Paramedic Assaults

In this photo taken Sept. 10, 2019, Ryan Russo, second from left, goes through a drill with instructor Sean Fuller, left, during a defensive tactic training class at the American Medical Response training center in Clackamas, Ore. Paramedics in Portland are undergoing mandatory training in defensive tactics after a rash of high-profile attacks against them as they respond to 911 calls for people in a mental health or drug-related crisis. (AP Photo/Steve Dykes)

By GILLIAN FLACCUS Associated Press

PORTLAND, Ore. — Trisha Preston was transporting a patient in a mental health crisis in the back of her ambulance when suddenly the woman undid her seatbelt, jumped off the gurney and began attacking the veteran paramedic, punching her and pulling her hair. By the time Preston’s partner wrestled the woman to the floor, Preston had a concussion and bite marks on her arms.

“It took me a good couple of months to get it out of my head. I was constantly thinking about it,” Preston said. “We’re all on high alert these days.”

Her experience is part of a rash of attacks in recent months on paramedics in this Pacific Northwest city as they respond to a growing number of 911 calls for patients in mental health or drug-related crises. The uptick in violence is so severe that the private ambulance company that holds Portland’s 911 contract is training more than 500 of its employees in defensive tactics.

The company is trying to better understand what’s happening in the field.

“The frequency appears to be increasing. The severity appears to be increasing,” said Robert McDonald, an operations manager with American Medical Response.

The increase in assaults dovetails with a new policy for the transport of patients in a mental health crisis that grew out of a 2012 federal investigation that found police used excessive force against those with mental illness.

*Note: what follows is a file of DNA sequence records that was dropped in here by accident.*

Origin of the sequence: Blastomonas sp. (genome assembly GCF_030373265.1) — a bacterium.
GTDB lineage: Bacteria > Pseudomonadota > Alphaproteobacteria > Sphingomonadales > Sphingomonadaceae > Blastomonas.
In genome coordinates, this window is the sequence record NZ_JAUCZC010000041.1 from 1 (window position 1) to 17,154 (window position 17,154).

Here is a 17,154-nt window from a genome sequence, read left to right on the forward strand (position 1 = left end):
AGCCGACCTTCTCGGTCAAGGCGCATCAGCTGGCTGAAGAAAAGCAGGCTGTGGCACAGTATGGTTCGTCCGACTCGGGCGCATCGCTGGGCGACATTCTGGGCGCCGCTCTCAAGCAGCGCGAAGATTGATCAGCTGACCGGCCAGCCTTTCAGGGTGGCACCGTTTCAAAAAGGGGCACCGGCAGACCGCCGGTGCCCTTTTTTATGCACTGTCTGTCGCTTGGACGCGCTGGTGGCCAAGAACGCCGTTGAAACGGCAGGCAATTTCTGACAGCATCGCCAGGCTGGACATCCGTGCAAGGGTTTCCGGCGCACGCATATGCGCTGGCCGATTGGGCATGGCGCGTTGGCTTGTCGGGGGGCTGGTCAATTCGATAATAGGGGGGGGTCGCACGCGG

Now, paramedics — not law enforcement — routinely take patients on mental health holds to the hospital, most often to a new psychiatric emergency room created specifically to stabilize those in the throes of a psychiatric crisis. In the past, police transported these patients in the backs of patrol cars, in handcuffs, to traditional emergency rooms less equipped to help them.

The policy puts the city at the forefront of a growing national movement to decriminalize mental health by treating a psychiatric crisis as a medical emergency similar to a heart attack — not as a crime.

Portland drew key parts of its new approach from Alameda County, California, where paramedic transports and a psychiatric emergency room model have reduced hospitalization rates for mental health emergencies by 85%, said Scott Zeller, vice president for acute psychiatry for Vituity, a multistate medical consultancy group. Cities from Billings, Montana, to San Bernardino, California, are also re-examining how they treat people in a psychiatric emergency.

At one defensive tactics training, paramedics in sweatpants and sneakers practiced deflecting blows from an instructor who was trying to hit them with padded batons, dodged a fake knife and worked up a sweat wrestling their way out of choke holds.

Instructor Jeff Birrer said he’s also noticed more attacks on ambulances from people who are not patients but are at or near a 911 response. The week before, he said, a man threw a rock at his ambulance, and another man pounded on its windows from the outside.

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